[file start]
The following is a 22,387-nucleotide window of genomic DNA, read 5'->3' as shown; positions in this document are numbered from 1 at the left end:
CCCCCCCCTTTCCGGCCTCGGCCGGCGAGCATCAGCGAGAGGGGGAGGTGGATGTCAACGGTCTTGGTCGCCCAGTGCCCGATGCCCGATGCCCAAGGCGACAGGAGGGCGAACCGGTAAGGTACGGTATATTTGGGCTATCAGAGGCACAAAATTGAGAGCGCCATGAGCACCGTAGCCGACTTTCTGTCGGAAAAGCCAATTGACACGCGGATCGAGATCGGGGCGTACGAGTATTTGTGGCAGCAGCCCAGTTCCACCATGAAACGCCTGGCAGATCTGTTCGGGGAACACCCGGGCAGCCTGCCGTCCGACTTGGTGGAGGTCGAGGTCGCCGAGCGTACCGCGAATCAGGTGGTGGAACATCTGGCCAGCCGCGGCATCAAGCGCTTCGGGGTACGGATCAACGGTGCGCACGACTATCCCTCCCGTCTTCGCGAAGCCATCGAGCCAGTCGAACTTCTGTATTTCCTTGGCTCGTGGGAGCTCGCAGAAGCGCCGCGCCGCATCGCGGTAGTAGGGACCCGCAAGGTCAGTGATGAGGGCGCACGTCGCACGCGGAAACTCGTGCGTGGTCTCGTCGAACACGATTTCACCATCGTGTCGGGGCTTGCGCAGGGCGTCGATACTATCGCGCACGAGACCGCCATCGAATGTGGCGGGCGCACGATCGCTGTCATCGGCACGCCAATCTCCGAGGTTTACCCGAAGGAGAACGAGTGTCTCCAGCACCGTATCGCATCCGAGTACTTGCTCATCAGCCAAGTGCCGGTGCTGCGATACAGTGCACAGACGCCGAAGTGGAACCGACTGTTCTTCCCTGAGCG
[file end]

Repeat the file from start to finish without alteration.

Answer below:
The following is a 22,387-nucleotide window of genomic DNA, read 5'->3' as shown; positions in this document are numbered from 1 at the left end:
CCCCCCCCTTTCCGGCCTCGGCCGGCGAGCATCAGCGAGAGGGGGAGGTGGATGTCAACGGTCTTGGTCGCCCAGTGCCCGATGCCCGATGCCCAAGGCGACAGGAGGGCGAACCGGTAAGGTACGGTATATTTGGGCTATCAGAGGCACAAAATTGAGAGCGCCATGAGCACCGTAGCCGACTTTCTGTCGGAAAAGCCAATTGACACGCGGATCGAGATCGGGGCGTACGAGTATTTGTGGCAGCAGCCCAGTTCCACCATGAAACGCCTGGCAGATCTGTTCGGGGAACACCCGGGCAGCCTGCCGTCCGACTTGGTGGAGGTCGAGGTCGCCGAGCGTACCGCGAATCAGGTGGTGGAACATCTGGCCAGCCGCGGCATCAAGCGCTTCGGGGTACGGATCAACGGTGCGCACGACTATCCCTCCCGTCTTCGCGAAGCCATCGAGCCAGTCGAACTTCTGTATTTCCTTGGCTCGTGGGAGCTCGCAGAAGCGCCGCGCCGCATCGCGGTAGTAGGGACCCGCAAGGTCAGTGATGAGGGCGCACGTCGCACGCGGAAACTCGTGCGTGGTCTCGTCGAACACGATTTCACCATCGTGTCGGGGCTTGCGCAGGGCGTCGATACTATCGCGCACGAGACCGCCATCGAATGTGGCGGGCGCACGATCGCTGTCATCGGCACGCCAATCTCCGAGGTTTACCCGAAGGAGAACGAGTGTCTCCAGCACCGTATCGCATCCGAGTACTTGCTCATCAGCCAAGTGCCGGTGCTGCGATACAGTGCACAGACGCCGAAGTGGAACCGACTGTTCTTCCCTGAGCG